There are many different factors included in the calculation of a person’s car insurance policy, applied differently for different locations and activities. Here, we will discuss these factors and potential ways that these factors can be avoided/reduced.
Firstly, however, it is important to define a few key terms in the car insurance game:
- Premium – the fee paid to take out the policy which, if paid extra upon, can protect your no-claims discount and help to minimise increases to your insurance costs if you happen to make a claim
- Excess – the contribution you are required to pay towards a claim you make on your insurance policy. Insurers may have many types of excesses that can apply in different situations or concurrently
- No-claims bonus – if you take out an insurance policy but end up not making any claims during the length of the policy, then the insurer will provide a discount, which typically works at the following rates:
- 30% off after 1 year
- 40% off after 2 years
- 50% off after 3 years
- 60% off after 4 years, and
- 65% or more after 5 years
If a driver has a track record of safe driving, they pose less of a risk than a driver with a long history of accidents and claims, but because of this, insurers always look at your history before setting you a policy. They consider your claims history in case you have made a claim yourself because drivers who have made a claim in the past are often more likely to make another one in the future.
As part of this, however, insurers will consider any no-claims discount you’ve accrued through years of incident-free motoring.
It is possible to protect your no-claims discount by paying extra on your premium. That helps to minimise increases to your insurance costs if you happen to make a claim. But, the surest way to keep your premium as low as possible is consistently to drive safely.
Insurance companies will almost certainly look at local statistics, including crime and traffic incidents, to determine whether or not the area you live in is dangerous, and if so, how likely you yourself are to take out a claim. If you reside in an area in which accidents are a frequent occurrence, then the costs of the insurance policy are likely to be much higher. Also, if you live in a region where weather is notoriously icier or wetter – and, as a result, the risk of having an accident is increased – then the chances are that your premium will also rise to compensate for the increase in the cost of car repairs.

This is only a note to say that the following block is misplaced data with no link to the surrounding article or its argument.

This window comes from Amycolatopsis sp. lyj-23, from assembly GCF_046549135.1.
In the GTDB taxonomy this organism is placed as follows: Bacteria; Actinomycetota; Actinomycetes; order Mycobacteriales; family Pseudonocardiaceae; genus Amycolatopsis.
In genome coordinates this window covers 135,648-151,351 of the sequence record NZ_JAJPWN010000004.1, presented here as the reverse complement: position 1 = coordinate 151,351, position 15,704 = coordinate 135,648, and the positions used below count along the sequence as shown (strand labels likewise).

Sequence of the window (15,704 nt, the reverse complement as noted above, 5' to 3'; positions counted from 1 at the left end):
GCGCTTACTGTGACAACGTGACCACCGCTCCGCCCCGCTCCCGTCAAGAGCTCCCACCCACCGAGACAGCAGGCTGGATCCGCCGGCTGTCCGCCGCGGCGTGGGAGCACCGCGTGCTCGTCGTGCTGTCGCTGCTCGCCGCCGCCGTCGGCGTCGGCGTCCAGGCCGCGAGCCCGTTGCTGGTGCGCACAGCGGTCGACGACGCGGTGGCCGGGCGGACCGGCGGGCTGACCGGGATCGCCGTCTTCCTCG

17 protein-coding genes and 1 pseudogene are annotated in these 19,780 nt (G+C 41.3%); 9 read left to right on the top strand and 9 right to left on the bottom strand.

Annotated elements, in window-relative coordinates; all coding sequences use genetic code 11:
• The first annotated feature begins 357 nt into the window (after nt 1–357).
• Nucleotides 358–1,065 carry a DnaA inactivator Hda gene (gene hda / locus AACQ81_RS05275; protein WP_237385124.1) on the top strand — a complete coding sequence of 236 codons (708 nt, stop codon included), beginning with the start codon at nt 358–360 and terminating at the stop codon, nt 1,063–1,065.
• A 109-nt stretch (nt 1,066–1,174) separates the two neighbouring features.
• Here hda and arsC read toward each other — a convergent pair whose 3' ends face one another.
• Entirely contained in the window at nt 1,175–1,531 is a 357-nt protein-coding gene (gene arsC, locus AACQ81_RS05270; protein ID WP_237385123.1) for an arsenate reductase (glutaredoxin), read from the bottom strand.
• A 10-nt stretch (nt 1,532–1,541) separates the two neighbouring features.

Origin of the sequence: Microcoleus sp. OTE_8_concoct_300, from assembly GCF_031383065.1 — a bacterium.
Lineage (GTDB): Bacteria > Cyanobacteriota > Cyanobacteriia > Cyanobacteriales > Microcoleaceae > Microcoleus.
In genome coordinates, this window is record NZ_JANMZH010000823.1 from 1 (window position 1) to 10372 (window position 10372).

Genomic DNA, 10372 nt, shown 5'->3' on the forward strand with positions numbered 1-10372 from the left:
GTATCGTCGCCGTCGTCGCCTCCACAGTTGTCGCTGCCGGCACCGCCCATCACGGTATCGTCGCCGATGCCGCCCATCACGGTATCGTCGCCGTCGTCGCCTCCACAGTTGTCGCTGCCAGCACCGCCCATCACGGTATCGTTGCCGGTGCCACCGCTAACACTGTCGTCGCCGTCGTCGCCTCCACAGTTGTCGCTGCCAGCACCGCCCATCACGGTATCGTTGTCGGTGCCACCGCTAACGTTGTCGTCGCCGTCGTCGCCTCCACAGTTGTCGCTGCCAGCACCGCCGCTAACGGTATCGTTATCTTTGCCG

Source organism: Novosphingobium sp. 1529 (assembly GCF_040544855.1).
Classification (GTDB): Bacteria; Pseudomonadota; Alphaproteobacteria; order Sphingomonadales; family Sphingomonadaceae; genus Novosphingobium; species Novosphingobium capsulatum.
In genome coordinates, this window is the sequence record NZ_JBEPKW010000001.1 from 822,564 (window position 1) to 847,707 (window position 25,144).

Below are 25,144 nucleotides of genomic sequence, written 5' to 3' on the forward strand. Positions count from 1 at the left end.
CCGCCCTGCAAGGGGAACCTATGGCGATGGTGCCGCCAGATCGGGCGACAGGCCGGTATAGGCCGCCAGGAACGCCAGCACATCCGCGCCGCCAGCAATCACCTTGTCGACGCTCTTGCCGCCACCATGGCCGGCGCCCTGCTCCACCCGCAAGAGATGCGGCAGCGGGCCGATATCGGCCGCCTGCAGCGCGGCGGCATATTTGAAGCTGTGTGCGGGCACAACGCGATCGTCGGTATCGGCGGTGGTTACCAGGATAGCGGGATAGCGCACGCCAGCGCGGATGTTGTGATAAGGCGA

Of course, if you are one to spend more time housebound and your car remains more unused than most other drivers, you are more likely to receive a lower-costing policy on account of having a lower chance of accidents. There are several other lifestyle factors that can come into consideration, such as:
- Where you live, such as a residential area surrounded by busy city-centre roads or a quiet suburban area with minimal traffic. Statistics from the said area will be evaluated by the insurance company before setting fees
- Whether or not you commute to work – and distance travelled, as a long journey could leave the door open wider for accidental damage
General Claims Culture
Insurance providers must also consider the general insurance market whilst setting their rates, general and individual – if the rate of all claims across the UK rose dramatically at a certain point in time, then you can expect your costs to rise also! Providers must keep up with their market’s behaviour and condition, and act accordingly.
The price and age of your vehicle will have involvement in the insurance company’s decisions, as newer ones will cost more to repair. Antique cars that still hold high value could also be very costly to repair in places (bearing in mind, of course, that the machine must stay in tip-top shape to keep its value!). You must also let the insurance provider know about any unnecessary car modifications, as this too will increase repair costs.
In addition to the few ways mentioned in which you can reduce your car insurance costs, the best place to start would be to compare all policies offered, perhaps on a comparison site, to ensure you get the best deal to start with and are not overcharged – especially if you are confident of never needing a claim!